You may need to consider this separately for each individual, or for each group of individuals sharing relevant characteristics. You should in particular consider any specific factors that an individual brings to your attention – for example, as part of an objection, request for rectification of incomplete data, or request for erasure of unnecessary data.
You should periodically review your processing to check that the personal data you hold is still relevant and adequate for your purposes, and delete anything you no longer need. This is closely linked with the storage limitation principle.
You should not have more personal data than you need to achieve your purpose. Nor should the data include irrelevant details.
A debt collection agency is engaged to find a particular debtor. It collects information on several people with a similar name to the debtor. During the enquiry some of these people are discounted. The agency should delete most of their personal data, keeping only the minimum data needed to form a basic record of a person they have removed from their search. It is appropriate to keep this small amount of information so that these people are not contacted again about debts which do not belong to them.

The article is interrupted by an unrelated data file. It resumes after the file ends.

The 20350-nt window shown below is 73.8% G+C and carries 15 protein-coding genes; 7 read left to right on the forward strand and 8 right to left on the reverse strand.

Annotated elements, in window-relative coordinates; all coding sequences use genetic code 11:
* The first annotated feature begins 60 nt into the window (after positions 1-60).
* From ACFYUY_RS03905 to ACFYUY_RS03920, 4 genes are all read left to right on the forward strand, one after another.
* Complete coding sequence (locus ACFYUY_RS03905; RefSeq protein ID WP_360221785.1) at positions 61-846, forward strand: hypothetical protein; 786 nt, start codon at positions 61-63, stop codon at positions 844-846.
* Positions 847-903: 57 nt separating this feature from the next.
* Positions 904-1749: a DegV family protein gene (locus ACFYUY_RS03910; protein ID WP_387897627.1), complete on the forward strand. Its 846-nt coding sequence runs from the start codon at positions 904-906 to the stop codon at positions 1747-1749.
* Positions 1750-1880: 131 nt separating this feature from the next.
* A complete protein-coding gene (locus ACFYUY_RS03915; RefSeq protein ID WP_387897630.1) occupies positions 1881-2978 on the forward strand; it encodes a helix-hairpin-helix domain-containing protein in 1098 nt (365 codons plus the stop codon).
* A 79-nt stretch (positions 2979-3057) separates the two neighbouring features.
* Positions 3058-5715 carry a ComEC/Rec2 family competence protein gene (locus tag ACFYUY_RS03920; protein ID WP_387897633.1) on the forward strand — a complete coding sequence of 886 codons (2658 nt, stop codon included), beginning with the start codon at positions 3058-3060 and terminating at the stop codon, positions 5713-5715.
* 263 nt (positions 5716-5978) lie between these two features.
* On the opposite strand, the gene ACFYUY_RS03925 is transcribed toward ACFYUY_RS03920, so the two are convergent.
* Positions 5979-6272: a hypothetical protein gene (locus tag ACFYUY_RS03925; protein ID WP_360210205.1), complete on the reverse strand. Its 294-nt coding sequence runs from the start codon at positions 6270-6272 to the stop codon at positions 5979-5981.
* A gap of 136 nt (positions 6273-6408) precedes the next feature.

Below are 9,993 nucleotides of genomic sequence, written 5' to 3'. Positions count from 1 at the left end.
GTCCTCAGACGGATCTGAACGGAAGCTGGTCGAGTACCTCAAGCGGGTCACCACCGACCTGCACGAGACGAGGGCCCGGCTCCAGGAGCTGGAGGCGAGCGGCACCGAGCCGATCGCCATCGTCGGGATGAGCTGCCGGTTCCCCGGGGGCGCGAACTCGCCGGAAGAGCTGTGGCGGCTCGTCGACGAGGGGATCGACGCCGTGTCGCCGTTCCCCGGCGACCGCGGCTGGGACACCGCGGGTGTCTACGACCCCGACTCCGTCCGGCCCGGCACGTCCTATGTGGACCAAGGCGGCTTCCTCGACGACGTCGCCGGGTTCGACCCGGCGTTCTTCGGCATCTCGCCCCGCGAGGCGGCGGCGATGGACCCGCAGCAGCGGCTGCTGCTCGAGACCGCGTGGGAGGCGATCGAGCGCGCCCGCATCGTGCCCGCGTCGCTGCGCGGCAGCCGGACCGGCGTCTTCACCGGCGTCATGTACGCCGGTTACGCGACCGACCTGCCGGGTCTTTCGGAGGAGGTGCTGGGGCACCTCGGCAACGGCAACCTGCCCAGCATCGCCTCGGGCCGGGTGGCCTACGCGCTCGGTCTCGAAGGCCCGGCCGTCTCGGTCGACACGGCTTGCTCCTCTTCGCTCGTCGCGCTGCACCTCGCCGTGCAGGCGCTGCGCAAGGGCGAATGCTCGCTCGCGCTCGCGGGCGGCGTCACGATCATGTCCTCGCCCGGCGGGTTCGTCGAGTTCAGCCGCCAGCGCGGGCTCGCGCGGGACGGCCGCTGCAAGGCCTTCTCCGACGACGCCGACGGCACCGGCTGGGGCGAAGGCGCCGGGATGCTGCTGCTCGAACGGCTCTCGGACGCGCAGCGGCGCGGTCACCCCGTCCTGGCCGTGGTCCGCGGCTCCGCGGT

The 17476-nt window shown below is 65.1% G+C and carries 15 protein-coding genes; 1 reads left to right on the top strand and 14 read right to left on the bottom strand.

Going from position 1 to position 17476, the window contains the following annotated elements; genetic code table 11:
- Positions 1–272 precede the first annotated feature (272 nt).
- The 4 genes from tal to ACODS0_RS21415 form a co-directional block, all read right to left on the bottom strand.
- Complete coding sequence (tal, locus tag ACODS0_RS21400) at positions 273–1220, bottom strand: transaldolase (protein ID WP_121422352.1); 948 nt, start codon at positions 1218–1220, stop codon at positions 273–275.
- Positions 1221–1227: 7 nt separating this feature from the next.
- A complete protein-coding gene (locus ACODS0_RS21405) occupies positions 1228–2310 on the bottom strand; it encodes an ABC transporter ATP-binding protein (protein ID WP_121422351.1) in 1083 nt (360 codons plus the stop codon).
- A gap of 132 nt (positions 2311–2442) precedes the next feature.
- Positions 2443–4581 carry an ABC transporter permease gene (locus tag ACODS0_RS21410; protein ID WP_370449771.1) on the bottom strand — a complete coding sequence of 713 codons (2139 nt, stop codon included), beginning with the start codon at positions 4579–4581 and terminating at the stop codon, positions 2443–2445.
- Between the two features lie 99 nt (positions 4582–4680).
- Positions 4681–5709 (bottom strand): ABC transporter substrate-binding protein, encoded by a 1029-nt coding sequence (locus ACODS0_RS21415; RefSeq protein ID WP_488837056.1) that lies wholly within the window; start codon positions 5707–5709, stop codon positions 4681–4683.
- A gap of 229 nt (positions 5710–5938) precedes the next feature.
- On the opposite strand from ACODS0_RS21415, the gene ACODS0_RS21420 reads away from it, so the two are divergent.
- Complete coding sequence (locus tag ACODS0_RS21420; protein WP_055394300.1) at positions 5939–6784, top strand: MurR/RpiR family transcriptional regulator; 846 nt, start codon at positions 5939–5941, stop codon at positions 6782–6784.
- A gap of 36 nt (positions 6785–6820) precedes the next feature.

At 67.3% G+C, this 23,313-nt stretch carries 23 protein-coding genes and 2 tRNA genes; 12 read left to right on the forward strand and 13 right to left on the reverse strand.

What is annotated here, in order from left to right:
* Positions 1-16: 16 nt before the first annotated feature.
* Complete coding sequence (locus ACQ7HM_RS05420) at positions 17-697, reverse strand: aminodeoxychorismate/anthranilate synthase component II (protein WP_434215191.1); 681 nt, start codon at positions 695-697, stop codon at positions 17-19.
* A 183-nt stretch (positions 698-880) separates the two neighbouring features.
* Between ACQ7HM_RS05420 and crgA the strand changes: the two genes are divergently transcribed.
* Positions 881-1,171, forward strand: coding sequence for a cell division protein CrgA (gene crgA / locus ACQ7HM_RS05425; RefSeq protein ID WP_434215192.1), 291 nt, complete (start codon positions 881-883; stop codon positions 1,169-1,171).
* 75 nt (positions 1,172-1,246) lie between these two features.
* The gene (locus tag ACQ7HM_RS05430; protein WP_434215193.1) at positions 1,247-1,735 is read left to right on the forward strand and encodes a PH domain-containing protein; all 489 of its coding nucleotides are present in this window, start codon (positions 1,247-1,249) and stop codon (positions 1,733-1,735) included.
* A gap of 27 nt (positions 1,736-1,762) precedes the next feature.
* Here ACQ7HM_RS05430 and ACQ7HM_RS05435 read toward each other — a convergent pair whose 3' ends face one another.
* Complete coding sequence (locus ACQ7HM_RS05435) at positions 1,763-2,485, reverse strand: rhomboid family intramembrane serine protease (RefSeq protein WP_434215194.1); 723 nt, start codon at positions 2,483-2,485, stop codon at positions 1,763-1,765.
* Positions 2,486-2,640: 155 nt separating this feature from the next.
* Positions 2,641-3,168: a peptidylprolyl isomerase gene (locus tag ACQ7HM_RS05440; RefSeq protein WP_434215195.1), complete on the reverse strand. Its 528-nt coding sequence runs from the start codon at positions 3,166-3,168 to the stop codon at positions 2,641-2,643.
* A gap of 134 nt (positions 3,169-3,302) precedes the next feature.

If you need to process particular information about certain individuals only, you should collect it just for those individuals – the information is likely to be excessive and irrelevant in relation to other people.
A recruitment agency places workers in a variety of jobs. It sends applicants a general questionnaire, which includes specific questions about health conditions that are only relevant to particular manual occupations. It would be irrelevant and excessive to obtain such information from an individual who was applying for an office job.
You must not collect personal data on the off-chance that it might be useful in the future. However, you may be able to hold information for a foreseeable event that may never occur if you can justify it.
An employer holds details of the blood groups of some of its employees. These employees do hazardous work and the information is needed in case of accident. The employer has in place safety procedures to help prevent accidents so it may be that this data is never needed, but it still needs to hold this information in case of emergency.
If the employer holds the blood groups of the rest of the workforce, though, such information is likely to be irrelevant and excessive as they do not engage in the same hazardous work.